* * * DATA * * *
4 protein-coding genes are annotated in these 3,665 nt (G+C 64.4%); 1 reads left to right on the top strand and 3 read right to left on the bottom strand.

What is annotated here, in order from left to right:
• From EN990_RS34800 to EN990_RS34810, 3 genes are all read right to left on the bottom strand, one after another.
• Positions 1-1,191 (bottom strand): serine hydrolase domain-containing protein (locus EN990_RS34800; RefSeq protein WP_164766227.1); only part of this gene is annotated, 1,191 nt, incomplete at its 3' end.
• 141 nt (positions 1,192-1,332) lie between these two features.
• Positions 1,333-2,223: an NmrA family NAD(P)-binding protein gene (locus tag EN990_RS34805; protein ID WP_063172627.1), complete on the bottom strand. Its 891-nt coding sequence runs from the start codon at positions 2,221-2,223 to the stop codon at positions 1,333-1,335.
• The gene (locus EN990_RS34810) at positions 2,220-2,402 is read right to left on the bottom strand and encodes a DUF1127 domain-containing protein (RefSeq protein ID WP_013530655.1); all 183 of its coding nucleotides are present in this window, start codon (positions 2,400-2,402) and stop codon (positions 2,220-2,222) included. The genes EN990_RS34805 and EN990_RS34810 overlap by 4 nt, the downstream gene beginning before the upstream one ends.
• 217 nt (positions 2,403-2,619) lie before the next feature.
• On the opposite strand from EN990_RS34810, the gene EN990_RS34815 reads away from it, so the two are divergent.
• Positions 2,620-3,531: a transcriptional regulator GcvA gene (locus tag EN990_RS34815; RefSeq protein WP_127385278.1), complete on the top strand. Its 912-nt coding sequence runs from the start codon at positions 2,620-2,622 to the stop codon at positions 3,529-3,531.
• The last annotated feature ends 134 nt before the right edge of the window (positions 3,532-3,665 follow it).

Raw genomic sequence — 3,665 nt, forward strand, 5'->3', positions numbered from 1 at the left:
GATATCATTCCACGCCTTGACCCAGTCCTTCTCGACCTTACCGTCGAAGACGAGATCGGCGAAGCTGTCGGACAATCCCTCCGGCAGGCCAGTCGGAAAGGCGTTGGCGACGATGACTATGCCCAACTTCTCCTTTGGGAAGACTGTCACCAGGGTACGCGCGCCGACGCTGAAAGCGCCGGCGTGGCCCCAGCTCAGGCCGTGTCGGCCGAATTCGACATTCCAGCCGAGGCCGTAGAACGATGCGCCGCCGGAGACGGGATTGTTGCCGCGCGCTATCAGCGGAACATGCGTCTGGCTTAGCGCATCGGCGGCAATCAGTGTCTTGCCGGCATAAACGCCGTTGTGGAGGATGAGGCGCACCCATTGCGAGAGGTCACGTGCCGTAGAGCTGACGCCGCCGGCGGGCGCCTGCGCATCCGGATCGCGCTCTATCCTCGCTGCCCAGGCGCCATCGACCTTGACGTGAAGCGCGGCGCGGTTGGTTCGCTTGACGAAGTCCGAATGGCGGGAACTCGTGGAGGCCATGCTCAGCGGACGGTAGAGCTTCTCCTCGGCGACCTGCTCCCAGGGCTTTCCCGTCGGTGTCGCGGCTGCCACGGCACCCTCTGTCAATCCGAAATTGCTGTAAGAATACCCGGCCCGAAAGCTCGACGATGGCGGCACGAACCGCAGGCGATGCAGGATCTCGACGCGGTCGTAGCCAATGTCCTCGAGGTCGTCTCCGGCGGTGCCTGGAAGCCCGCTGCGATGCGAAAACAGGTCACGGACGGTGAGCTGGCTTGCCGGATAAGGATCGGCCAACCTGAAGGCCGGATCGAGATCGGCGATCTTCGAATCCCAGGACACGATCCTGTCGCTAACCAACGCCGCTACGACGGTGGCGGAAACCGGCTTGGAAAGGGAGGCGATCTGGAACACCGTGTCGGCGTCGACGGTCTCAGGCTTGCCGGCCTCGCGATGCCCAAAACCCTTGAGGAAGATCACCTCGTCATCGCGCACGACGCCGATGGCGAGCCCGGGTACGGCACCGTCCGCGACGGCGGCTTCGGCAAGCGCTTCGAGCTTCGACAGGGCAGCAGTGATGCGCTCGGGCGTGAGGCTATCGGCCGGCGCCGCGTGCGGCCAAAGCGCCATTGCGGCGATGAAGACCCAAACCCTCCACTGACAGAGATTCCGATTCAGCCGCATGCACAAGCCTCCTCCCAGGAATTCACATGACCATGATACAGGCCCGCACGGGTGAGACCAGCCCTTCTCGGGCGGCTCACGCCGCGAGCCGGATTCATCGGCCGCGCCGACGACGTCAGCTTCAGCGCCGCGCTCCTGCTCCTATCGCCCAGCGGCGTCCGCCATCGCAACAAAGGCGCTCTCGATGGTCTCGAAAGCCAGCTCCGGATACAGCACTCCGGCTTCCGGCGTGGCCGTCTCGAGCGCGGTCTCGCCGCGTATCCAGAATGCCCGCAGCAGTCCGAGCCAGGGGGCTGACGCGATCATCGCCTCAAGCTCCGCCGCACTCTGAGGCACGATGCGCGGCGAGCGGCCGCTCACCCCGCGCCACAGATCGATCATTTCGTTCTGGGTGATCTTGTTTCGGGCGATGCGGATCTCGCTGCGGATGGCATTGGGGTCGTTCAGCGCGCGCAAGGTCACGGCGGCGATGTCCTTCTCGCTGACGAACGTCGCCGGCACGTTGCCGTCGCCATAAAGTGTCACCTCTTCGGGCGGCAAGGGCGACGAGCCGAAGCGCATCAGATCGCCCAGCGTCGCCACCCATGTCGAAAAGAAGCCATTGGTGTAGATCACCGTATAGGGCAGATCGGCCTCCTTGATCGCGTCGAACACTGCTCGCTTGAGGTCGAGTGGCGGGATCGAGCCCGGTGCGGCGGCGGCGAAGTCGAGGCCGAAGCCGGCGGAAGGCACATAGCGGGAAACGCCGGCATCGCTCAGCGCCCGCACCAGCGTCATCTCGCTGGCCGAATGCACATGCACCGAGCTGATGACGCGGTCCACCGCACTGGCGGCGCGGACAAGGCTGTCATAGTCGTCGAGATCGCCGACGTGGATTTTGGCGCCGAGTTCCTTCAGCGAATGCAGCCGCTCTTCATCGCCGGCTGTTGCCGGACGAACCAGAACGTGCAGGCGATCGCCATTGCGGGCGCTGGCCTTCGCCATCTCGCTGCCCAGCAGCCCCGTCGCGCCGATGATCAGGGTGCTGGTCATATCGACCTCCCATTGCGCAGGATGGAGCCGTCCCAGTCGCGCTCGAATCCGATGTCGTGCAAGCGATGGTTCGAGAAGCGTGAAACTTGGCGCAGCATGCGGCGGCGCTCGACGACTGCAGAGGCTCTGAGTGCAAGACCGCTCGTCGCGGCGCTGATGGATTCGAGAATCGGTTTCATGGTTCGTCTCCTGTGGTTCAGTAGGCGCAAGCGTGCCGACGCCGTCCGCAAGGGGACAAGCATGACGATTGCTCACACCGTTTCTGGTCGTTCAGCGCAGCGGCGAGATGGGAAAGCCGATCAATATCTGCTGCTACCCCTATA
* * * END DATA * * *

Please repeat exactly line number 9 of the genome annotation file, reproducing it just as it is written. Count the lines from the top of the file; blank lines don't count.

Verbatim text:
• On the opposite strand from EN990_RS34810, the gene EN990_RS34815 reads away from it, so the two are divergent.